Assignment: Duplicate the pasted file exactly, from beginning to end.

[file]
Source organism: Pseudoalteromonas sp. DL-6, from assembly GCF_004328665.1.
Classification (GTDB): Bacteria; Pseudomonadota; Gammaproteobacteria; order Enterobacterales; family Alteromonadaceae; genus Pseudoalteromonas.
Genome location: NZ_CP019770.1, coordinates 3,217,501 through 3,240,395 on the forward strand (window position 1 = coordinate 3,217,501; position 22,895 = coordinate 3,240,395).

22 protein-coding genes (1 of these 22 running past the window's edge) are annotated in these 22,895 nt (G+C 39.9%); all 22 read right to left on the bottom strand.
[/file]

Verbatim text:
Source organism: Pseudoalteromonas sp. DL-6, from assembly GCF_004328665.1.
Classification (GTDB): Bacteria; Pseudomonadota; Gammaproteobacteria; order Enterobacterales; family Alteromonadaceae; genus Pseudoalteromonas.
Genome location: NZ_CP019770.1, coordinates 3,217,501 through 3,240,395 on the forward strand (window position 1 = coordinate 3,217,501; position 22,895 = coordinate 3,240,395).

22 protein-coding genes (1 of these 22 running past the window's edge) are annotated in these 22,895 nt (G+C 39.9%); all 22 read right to left on the bottom strand.